Monday, 15 March 2010

Sweet Little Sixteen

Last week a debate was raging in the UK about the minimum age for children to be prosecuted in an adult court. Currently it is set at ten. Yes, that's 10. It implies, and its supporters maintain that children aged 10 are fully capable of understanding their actions and their consequences.

This was all kicked off by the recall to prison of a man, then boy aged 10, who was convicted of kidnap and brutal murder of a two year old James Bulger. A terrible crime indeed, with its perpetrators (there were two, both aged ten) duly prosecuted, sentenced, and imprisoned - all in an adult court.

I can't, and won't, go into the discussion on whether the fears raised by this murder, and subsequent tightening of penal policies, were justified or not. Someone else did it much more capably than I ever could. You'd be well advised to read that particular article, here.

What I do want to say, for whatever it's worth, is that holding children of ten (or even 7, or 8, as in Scotland) fully criminally responsible, in the same way proper adults are, and thus tried in the same courts, applying exactly the same rules, is patently wrong on many, many levels.

While I can fully understand James Bulger's family's grief - I wouldn't really blame them if they wished the killers to be hung, drawn, and quartered, either - I don't think even they'd be very happy if their other young ones were tried in a full, adult criminal court for any offences. And surely, when they think back to the time they themselves were ten, they could put their hand on heart and say they were equally mature as they are today, and hence should have been treated as such by the criminal system.

Or, turning the argument on its head somewhat: if children aged ten are equally as mature and responsible as adults, at least enough to be prosecuted and tried in adult courts in the same manner as their parents would be, then surely they are adult and mature enough to be given the right to vote? Or drive a car? Or run their own finances? Hold a full time job? Be drafted into army? Surely any of the things that are currently reserved for adults should also become available to anyone who has reached the age of criminal responsibility.

Somehow I'm sure that Swiss do not allow their seven year olds to vote, or Scots their eight year olds to walk into a bank and open an account.

I know there are calls in this country for voting age to be lowered to sixteen. Maybe it should really be, even if it seems (very) unlikely. But almost in the same breath it is rejected that the age of criminal responsibility be raised to a mere twelve. Twelve!

Yes, for some values of "right" and "wrong" children aged twelve may be able to distinguish between the two. But is it enough to be held fully criminally responsible? Is it not required that a person is also (reasonably) able to fully understand the consequences and implications of their actions? Moreover, is it not necessary to have at least a vague understanding of the laws of the land? Are children aged 7, 8, 10, or even 12, really capable of the latter two? Really, really?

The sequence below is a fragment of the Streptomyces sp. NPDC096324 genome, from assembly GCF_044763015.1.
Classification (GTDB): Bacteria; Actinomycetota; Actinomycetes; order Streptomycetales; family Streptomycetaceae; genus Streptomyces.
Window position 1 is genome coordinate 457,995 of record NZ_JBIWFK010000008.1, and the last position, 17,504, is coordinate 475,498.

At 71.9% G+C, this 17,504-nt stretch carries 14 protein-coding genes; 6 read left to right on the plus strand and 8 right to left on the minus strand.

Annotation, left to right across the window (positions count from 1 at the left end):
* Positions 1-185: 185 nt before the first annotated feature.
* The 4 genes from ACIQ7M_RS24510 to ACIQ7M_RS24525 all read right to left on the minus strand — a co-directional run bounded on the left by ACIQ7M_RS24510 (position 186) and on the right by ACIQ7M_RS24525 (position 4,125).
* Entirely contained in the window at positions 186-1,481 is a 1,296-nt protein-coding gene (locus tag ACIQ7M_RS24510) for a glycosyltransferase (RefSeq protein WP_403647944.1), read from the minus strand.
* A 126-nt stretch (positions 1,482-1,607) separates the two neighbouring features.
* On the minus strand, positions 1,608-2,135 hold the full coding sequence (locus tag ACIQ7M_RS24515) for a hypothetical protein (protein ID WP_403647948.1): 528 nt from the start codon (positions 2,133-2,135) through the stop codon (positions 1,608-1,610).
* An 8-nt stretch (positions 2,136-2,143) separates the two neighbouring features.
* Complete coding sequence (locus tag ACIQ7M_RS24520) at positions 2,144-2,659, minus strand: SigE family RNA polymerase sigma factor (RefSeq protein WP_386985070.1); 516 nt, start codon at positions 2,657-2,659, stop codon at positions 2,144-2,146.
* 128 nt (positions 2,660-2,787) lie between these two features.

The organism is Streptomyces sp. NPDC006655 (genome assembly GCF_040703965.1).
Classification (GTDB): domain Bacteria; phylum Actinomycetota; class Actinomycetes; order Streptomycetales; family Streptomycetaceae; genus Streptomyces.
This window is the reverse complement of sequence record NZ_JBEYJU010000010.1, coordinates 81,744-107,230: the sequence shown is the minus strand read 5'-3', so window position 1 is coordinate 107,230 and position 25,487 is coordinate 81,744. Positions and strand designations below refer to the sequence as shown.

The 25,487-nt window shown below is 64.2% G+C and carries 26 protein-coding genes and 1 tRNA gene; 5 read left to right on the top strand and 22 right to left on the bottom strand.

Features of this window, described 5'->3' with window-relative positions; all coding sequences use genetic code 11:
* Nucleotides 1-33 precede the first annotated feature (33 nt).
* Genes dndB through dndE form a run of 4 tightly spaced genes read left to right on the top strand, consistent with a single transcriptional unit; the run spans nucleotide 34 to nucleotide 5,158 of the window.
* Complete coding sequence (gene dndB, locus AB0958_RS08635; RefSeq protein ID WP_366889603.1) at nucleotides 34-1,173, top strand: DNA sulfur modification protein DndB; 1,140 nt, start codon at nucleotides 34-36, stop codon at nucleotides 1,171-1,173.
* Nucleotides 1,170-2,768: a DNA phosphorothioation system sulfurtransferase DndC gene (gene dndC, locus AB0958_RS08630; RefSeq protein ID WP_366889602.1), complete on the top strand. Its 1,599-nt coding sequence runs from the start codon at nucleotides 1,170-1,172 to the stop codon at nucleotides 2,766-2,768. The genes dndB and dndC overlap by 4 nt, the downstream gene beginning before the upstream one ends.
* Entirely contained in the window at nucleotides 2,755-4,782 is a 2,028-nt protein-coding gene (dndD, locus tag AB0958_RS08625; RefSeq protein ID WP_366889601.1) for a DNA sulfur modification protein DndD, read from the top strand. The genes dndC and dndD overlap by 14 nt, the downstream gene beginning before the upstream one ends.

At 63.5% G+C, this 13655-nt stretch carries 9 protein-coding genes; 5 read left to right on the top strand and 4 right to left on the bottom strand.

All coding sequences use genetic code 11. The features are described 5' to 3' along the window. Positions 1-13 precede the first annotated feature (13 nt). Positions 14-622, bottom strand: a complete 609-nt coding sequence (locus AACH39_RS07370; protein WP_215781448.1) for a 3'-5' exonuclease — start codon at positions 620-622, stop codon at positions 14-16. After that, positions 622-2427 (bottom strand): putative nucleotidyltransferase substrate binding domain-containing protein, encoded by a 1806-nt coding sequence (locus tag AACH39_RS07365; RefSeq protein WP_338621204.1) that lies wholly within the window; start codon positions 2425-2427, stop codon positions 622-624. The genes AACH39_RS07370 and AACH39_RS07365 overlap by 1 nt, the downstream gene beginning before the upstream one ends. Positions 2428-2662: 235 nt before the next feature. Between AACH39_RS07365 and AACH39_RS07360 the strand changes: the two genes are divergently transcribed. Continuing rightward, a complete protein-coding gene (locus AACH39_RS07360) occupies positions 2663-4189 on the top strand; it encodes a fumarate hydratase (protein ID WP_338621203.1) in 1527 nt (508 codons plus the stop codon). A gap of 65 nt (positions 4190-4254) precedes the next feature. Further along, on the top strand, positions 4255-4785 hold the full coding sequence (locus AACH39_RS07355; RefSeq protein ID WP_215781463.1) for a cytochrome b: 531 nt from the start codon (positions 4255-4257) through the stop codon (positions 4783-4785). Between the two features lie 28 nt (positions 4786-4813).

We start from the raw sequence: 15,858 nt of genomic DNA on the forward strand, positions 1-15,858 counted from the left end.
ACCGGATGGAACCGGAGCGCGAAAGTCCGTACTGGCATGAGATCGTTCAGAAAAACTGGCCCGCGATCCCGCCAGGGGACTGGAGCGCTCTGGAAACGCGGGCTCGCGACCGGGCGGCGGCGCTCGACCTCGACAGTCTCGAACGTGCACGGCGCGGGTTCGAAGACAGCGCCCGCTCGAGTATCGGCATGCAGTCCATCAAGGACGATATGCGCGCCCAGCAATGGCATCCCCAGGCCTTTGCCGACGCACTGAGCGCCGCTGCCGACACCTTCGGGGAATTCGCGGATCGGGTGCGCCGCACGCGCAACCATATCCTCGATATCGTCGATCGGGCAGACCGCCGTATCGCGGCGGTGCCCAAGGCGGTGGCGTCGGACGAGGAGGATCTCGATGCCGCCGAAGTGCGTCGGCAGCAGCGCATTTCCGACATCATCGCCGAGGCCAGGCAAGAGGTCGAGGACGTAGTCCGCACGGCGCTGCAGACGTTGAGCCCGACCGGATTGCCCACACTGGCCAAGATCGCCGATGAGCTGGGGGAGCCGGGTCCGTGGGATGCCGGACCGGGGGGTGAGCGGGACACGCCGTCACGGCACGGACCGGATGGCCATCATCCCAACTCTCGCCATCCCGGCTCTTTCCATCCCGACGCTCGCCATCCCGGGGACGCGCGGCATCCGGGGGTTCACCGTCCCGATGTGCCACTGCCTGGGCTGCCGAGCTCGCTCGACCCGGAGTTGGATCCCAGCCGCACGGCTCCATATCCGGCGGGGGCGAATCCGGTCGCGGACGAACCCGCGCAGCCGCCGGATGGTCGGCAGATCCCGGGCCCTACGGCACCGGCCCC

I will bet you my bottom dollar that almost none are. And because of that, and unless we as a society have somehow, quietly, moved from criminal justice as part deterrent, part punishment, and part chance to correct a person, to criminal justice as part punishment, part deterrent, (a large) part revenge, then we should really think twice before throwing anyone, let alone children, behind bars, and throwing away the key.

And if anyone is in need of careful healing it is the youngest who for whatever reason find their way on the other side of the law. I am sure that even James Bulger's family will agree that a great part of what made their boy's killers was what was around them, and most probably their own parents.

So, while kids like James Bulger's killers most certainly need both punishment and help (but much more of the latter), it may be a better idea to extend criminal responsibility for children's actions to their parents. They are, after all, their legal guardians until quite and advanced age. Surely, they can be held responsible for their children becoming murderers, too?

How about then we raise the age of criminal responsibility to a more sensible one, while at the same time raising the level of responsibility parents have for their children's behaviour?

My own gut feeling would be that 14 is probably the lowest sensible age. But, in case we do agree that 16 is good for voting, how about it then also becoming the age of criminal responsibility? And the age of consent? And also the age of financial responsibility? Then the phrase "coming of age" would gain a new weight, even if "sweet little sixteen" would somehow pale...